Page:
According to Modigliani and Miller without tax, What will happen to the weighted average cost of capital as the level of gearing within the business changes?
The weighted average cost of capital will remain constant at all levels of gearing.
What is the difference between financial gearing and operating gearing?
Financial gearing measures the level of debt borrowing (and therefore interest payments) in a business.
Operating gearing measures the level of fixed operating costs (as opposed to variable costs) in a business.
Under what circumstances is it valid to appraise projects at the current weighted average cost of capital (WACC)?
When the level of gearing in the company is unchanged, and where the new project has the same level of risk as that currently in the company.
What is convertible debt?
Debt borrowing where at the date of repayment the investor has the choice of taking cash or a fixed number of shares in the company.
What is the difference between redeemable debt borrowing and irredeemable debt borrowing?
Redeemable debt is repayable at some future date, irredeemable debt is never repayable.
Assuming that there is gearing in business, which will have the higher value – the asset beta or the equity beta?
The equity beta.
Under what circumstances will the asset beta and the equity beta for a company be the same?
When there is no gearing in the business.
What is the difference between an asset beta and an equity beta for a business?
The asset beta measures the risk of the business itself, ignoring the effect of any gearing in the business.
The equity beta measures the risk of a share in the business (including the risk resulting from any gearing).
Capital asset pricing model explains the relationship between the required return from an investment and which type of risk?
What is meant by unsystematic risk?
Unsystematic risk is the risk due to factors within a particular business.
This risk can be diversified away by creating a portfolio of investments.
What is meant by the systematic risk of an investment?
Systematic risk is the risk due to general economic factors (such as the rate of inflation).
It exists in all investments but the level of systematic risk is different for different types of business (business sectors). This risk cannot be diversified away.
In the formula for Gordon’s growth approximation (g = br)
What do b and r represent?
b is the proportion of profits retained in the business
r is the return on new investment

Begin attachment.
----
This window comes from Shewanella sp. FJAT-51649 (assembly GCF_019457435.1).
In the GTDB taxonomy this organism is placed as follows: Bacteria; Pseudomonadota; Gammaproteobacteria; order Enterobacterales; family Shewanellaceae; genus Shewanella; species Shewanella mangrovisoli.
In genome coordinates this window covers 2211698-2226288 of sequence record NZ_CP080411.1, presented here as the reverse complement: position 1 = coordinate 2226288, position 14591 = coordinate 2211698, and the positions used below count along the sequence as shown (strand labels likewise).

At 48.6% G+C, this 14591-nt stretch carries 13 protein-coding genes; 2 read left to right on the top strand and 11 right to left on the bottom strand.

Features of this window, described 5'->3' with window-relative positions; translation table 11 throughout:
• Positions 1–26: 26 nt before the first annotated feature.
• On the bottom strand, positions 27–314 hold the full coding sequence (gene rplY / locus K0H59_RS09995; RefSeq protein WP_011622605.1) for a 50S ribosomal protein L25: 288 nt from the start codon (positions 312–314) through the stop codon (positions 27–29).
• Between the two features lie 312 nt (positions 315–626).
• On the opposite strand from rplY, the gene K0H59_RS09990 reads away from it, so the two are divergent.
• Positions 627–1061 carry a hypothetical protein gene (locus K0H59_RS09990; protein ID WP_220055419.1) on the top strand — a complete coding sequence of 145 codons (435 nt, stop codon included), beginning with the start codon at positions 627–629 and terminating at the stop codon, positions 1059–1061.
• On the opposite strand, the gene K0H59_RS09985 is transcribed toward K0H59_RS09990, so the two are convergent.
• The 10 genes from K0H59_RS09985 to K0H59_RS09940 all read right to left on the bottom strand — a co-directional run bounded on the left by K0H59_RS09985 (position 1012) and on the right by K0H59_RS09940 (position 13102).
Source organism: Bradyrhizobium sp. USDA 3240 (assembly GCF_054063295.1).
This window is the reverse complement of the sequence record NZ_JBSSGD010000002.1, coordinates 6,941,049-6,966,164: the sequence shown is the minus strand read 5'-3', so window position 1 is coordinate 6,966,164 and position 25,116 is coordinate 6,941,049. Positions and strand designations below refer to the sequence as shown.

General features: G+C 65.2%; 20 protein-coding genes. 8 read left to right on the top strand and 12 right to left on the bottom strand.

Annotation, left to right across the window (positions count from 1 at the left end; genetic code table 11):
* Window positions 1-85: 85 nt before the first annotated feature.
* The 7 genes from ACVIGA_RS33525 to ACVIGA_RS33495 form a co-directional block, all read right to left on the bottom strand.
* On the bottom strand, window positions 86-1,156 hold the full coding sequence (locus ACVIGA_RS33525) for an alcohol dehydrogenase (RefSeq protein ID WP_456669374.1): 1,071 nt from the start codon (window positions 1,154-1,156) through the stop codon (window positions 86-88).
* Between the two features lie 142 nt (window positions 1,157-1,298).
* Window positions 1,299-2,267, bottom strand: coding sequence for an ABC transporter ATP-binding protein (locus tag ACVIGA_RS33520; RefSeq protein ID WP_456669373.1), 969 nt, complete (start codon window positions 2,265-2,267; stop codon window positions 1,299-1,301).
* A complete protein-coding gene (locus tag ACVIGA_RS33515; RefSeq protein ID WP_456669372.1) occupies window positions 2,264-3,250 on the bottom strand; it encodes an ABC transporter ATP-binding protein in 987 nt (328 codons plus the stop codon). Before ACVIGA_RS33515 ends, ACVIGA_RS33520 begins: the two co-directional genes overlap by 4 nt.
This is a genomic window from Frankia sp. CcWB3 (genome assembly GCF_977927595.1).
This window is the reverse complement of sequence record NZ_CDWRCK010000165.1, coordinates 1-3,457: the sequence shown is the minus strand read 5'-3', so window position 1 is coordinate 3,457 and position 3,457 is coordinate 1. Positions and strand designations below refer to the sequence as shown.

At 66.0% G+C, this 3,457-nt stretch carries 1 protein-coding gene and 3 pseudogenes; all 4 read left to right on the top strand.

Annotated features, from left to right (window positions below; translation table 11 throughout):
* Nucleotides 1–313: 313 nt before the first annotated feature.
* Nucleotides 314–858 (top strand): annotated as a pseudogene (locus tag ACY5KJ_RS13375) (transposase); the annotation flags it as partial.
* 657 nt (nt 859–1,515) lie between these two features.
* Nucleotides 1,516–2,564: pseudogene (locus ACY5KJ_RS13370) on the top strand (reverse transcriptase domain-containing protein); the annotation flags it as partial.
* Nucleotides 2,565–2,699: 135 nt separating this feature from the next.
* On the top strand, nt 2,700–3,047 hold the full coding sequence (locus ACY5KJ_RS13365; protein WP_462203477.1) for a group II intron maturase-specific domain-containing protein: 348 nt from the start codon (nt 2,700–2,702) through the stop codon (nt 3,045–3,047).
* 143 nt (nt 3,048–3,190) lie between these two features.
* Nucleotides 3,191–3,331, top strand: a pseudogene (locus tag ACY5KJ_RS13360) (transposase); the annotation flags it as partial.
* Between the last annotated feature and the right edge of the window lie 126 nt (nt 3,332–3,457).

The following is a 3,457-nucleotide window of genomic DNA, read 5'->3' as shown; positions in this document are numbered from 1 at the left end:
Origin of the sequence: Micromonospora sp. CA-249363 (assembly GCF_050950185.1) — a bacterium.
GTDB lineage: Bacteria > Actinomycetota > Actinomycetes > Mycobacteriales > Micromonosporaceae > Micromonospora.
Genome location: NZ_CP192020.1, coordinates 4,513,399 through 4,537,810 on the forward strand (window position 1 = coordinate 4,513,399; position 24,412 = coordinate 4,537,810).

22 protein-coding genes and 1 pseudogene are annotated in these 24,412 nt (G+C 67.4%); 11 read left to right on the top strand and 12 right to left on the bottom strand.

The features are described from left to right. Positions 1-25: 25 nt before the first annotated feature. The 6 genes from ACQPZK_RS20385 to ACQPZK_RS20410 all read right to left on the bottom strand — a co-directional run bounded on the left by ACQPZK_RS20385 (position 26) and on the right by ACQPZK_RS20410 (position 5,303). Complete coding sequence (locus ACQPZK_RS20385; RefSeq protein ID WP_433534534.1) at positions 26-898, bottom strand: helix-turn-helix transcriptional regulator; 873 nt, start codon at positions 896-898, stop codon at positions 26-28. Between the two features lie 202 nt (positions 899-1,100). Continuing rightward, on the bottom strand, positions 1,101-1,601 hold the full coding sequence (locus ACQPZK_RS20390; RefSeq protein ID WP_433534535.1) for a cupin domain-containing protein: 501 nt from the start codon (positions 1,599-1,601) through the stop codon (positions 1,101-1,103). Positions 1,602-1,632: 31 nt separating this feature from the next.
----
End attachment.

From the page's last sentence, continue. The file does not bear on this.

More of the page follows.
According to the dividend valuation model, how is the market value of a share determined?
The market value of a share is the present value of future dividends, discounted at the shareholders required rate of return.
What choices are available to a shareholder who received notification of a rights issue?
They can either take up the rights or sell the rights (or any combination)
What is the main reason that a company may consider having a bonus (scrip) issue of shares?
To reduce the market value of their shares on the stock exchange and therefore make them more marketable.
What is a rights issue of shares?
A rights issue is an issue of new shares offered to existing shareholders.
What is an interest rate guarantee (IRG)?
An IRG is an agreement whereby a maximum interest rate is fixed now for a loan starting on a future date (or a minimum interest rate in the case of a deposit starting on a future date).
What is a forward rate agreement (FRA)?
An FRA is an agreement whereby the interest rate is fixed now for a loan or deposit starting on a future date.
What does an upward sloping yield curve signify about the relationship between interest rates and the length of time to maturity?
It signifies that longer periods to maturity result in higher interest rates.
What does the yield curve show?
The yield curve shows the relationship between the yield (return) on debt and the time to maturity.
What are four main reasons for differences in the interest rate quoted on loans?
* The risk
* The duration of the loan
* The size of the loan
* General interest rates (due to factors in the economy)
What is the difference between fixed and floating interest rates?
With fixed interest, the rate of interest is fixed and does not change.
With floating interest, the rate of interest changes.
For Paper FM, what methods of reducing or removing foreign exchange risk are available?